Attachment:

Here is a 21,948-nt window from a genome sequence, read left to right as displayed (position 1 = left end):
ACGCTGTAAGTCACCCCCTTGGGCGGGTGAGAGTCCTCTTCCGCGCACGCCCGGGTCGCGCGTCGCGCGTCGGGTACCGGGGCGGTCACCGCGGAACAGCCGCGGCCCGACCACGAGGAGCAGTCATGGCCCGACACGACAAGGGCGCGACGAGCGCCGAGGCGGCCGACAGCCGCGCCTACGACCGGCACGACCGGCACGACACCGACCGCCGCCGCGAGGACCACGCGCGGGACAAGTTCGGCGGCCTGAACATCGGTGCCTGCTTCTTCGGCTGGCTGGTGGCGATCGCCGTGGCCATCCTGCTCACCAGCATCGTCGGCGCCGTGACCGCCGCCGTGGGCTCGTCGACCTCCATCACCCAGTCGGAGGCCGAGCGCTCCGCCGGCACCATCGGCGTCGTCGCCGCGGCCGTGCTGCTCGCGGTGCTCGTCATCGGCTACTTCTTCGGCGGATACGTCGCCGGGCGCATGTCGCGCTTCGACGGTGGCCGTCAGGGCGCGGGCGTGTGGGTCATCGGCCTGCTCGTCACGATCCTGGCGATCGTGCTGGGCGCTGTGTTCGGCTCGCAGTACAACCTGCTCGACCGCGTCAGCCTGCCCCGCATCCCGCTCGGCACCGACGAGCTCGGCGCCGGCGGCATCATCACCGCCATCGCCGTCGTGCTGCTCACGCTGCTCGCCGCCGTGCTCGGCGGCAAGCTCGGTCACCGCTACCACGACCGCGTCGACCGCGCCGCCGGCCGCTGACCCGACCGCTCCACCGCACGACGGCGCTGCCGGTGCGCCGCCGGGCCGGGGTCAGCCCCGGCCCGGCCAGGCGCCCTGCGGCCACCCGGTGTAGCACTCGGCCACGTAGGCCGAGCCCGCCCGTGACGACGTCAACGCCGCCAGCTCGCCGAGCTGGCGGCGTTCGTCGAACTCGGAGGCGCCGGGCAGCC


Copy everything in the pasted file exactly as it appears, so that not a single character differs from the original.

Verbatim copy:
Here is a 21,948-nt window from a genome sequence, read left to right as displayed (position 1 = left end):
ACGCTGTAAGTCACCCCCTTGGGCGGGTGAGAGTCCTCTTCCGCGCACGCCCGGGTCGCGCGTCGCGCGTCGGGTACCGGGGCGGTCACCGCGGAACAGCCGCGGCCCGACCACGAGGAGCAGTCATGGCCCGACACGACAAGGGCGCGACGAGCGCCGAGGCGGCCGACAGCCGCGCCTACGACCGGCACGACCGGCACGACACCGACCGCCGCCGCGAGGACCACGCGCGGGACAAGTTCGGCGGCCTGAACATCGGTGCCTGCTTCTTCGGCTGGCTGGTGGCGATCGCCGTGGCCATCCTGCTCACCAGCATCGTCGGCGCCGTGACCGCCGCCGTGGGCTCGTCGACCTCCATCACCCAGTCGGAGGCCGAGCGCTCCGCCGGCACCATCGGCGTCGTCGCCGCGGCCGTGCTGCTCGCGGTGCTCGTCATCGGCTACTTCTTCGGCGGATACGTCGCCGGGCGCATGTCGCGCTTCGACGGTGGCCGTCAGGGCGCGGGCGTGTGGGTCATCGGCCTGCTCGTCACGATCCTGGCGATCGTGCTGGGCGCTGTGTTCGGCTCGCAGTACAACCTGCTCGACCGCGTCAGCCTGCCCCGCATCCCGCTCGGCACCGACGAGCTCGGCGCCGGCGGCATCATCACCGCCATCGCCGTCGTGCTGCTCACGCTGCTCGCCGCCGTGCTCGGCGGCAAGCTCGGTCACCGCTACCACGACCGCGTCGACCGCGCCGCCGGCCGCTGACCCGACCGCTCCACCGCACGACGGCGCTGCCGGTGCGCCGCCGGGCCGGGGTCAGCCCCGGCCCGGCCAGGCGCCCTGCGGCCACCCGGTGTAGCACTCGGCCACGTAGGCCGAGCCCGCCCGTGACGACGTCAACGCCGCCAGCTCGCCGAGCTGGCGGCGTTCGTCGAACTCGGAGGCGCCGGGCAGCC